X t was uumiuouty agreed that *.t growers In the 26do wWpJbi W -
Wan aWd use bettor seod stocks tUanwre snow beag iod baby. ihqaw aw.
to proiqas a ouisy produss#e me of the most proPssai needs am
wl6 *aIwIs uqy abtsa suitable seed stooks, R.* otis woodwid
46, shwSPOIU Cuoastal P2u u4p. rimet Nation at Tifton repWtod "
*4 ift wted an a pwpurau ag. sAeUcing e dovelopiag stoks Sfitah"
qL""~tk em anifully seroled gcrwers neat yqer who will Intit1y Alhgmo J&
*4 40*soft ad sorve as aouroes from %fish othor growers will be ahLW IeW
9011d PAIMMUDS 8400to MM8LS9 VWWA POC gotto diroeae aro Vidoly parUUM d.
Pwrs M.iwt be t.~pu4Oidat0 meftods for ooaro& cac these disea.06
1t'6 to the Plant #tsUMogIAs*. aneewry discas 0"trol peawbteus ~ftR)
ft of dOf er W a load p osd~toes (2) trw twnat C the see& bsfl o siiniag
san 834 or. 'umosito i asa no stable .uwa IwSa P tt es Z i
feldsL platod to Patocs(4 p(a) as Load that has not proVIouuly gu'p~
Sptcdes (5) Me nl"qoa t w or olostrie hot bode for grovhingpimat (")
bel to a asm )Ogatioa 0a6h Iyarer or 4&s bsforo frost kills the wiaax4im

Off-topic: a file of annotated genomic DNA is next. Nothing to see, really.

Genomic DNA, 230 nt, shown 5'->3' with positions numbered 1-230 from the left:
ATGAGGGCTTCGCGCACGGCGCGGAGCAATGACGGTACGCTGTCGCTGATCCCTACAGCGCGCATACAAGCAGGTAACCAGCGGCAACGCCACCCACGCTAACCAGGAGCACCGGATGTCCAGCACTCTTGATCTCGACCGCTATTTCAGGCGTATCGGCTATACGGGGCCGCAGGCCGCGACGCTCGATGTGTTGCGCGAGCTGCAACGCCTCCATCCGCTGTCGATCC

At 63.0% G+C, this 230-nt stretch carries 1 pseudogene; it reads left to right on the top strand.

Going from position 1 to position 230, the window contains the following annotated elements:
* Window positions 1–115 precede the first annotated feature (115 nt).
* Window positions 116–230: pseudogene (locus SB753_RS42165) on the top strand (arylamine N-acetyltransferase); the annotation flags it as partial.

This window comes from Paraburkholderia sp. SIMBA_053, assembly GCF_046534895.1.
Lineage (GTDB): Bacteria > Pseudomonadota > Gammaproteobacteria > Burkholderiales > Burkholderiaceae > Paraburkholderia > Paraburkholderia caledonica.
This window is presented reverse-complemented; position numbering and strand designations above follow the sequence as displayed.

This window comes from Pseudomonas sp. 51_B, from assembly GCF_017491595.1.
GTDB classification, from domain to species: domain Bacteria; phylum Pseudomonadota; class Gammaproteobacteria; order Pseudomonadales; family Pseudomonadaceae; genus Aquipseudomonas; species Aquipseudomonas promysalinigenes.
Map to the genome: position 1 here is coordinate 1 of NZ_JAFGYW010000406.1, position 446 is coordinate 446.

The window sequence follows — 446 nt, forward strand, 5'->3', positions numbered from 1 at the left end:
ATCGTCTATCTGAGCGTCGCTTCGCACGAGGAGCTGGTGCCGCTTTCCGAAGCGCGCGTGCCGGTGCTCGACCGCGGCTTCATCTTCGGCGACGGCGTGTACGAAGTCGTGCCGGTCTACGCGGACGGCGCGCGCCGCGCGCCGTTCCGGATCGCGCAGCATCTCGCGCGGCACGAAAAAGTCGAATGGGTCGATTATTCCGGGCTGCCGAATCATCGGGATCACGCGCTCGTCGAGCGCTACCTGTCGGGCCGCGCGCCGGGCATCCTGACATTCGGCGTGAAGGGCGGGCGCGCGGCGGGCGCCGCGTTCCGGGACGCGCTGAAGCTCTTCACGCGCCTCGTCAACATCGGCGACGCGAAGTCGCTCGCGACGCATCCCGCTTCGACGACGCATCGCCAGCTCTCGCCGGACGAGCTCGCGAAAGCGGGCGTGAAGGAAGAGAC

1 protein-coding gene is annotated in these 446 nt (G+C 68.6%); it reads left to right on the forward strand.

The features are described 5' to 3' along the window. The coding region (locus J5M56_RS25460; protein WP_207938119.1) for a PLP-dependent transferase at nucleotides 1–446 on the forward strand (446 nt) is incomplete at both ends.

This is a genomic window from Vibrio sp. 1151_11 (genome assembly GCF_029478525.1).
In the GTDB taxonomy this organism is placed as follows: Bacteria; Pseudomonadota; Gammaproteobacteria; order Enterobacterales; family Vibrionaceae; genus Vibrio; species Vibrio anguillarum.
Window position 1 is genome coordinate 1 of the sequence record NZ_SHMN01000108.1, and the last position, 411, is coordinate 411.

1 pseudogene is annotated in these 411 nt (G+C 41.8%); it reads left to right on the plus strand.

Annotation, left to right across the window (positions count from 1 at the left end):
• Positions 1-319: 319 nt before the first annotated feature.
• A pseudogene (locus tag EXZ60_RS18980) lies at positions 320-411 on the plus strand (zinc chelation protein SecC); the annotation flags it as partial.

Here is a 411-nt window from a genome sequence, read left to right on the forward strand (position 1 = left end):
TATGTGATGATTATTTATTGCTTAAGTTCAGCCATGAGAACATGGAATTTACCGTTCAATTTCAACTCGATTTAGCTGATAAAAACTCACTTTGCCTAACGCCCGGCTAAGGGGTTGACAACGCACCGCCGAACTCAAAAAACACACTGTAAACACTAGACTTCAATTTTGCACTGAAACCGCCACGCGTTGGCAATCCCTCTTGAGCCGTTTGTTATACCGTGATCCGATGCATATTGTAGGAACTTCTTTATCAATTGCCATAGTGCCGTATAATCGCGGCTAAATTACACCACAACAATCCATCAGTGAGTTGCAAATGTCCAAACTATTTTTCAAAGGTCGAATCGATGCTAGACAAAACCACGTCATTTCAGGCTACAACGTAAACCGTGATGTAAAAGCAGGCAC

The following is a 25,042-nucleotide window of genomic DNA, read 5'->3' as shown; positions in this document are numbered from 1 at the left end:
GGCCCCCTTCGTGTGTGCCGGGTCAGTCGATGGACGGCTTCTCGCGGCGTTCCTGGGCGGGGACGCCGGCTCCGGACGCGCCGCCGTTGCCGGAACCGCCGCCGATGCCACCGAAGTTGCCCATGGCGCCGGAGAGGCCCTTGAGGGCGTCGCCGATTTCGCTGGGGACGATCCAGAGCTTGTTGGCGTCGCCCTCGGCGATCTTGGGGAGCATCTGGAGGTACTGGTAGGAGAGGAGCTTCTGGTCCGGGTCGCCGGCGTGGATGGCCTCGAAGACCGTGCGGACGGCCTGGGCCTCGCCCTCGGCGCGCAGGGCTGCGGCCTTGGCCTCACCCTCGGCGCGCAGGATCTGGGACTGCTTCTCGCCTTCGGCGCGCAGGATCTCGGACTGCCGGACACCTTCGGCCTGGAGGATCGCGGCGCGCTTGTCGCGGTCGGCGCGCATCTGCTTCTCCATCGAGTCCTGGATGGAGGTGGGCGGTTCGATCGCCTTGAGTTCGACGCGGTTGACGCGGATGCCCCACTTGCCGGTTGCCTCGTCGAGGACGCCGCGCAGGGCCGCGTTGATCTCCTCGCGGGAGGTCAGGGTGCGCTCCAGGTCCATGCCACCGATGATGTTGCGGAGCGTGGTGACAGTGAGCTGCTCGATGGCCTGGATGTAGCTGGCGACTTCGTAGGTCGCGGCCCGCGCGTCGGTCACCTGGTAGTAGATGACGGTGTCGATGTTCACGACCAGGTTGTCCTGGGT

lais *eotAQV 1 as WS to* sip or b#4Aso tie potatoos, flold agm4Ag Mad stAe'
As h. wAod eonisahes swd proper tmpw'atiure, wna"$Letis awd bmtaa'b
POSd to as f ether 01q09sitM o 0 ae 0 sf e.Ail06 gOew ad Its.Wse a& A04.
tho agi Ptoto bpumvwt Goofs" was formed wtth U. am"wetnuwf
ganettC f tro s1doc8t, Isavenamn aNd j. 3. Beimomi. 80oetowrw, forimat. 4 4 A
00t"s VrS ap0Uft4 tO ft"02ato a defiate pry .M doe $WOW& "ai dw'bs
week es te uawiOam ybaw of thoe p adUOu As scas tas pet.p has bm4~
Ukm o i and adopted imb the oupe, the progr= VM to Presend to the iP
IcthattLm wa ViW be se %usPtod to pmyido noeossry funds to plase tbo pIU
Mo operations

Li F

4*IIANIX s ao@OgsZ.ZR a&t~rI ZlaO a douoAi96
AP W r1) 1.i. 4, .i'

W. xa f

i I . . . f I I

anBod on a national survey which embraced a representative Irous os
ti a of the households of tho country, it is officially estimated that the
equivalent of 3.4 billion quarts of fruits and vegetables mroe preserved at
hone by American families in 1945 by canning, freoaing, brninng, end pickling*
Of this total, 58 por cent is estimated to havo boon prosorvod by acni-a i
bhuseolds, and 42 por esnt in farm households.

LAKi COT, FLA. Columbia County btrmors who planted over threo kaw
dros aeros of sweet ocrn for sale as greon corn this year havo discovered a new
erop for this area in' which thoy fool thore are good possibilities, reports J,
I. Konnedy, County Agont. Tho variety of snoot corn grown was the loana, a by-
brid developed by corn brooders at Iowa State Collogo, which sooms to be ell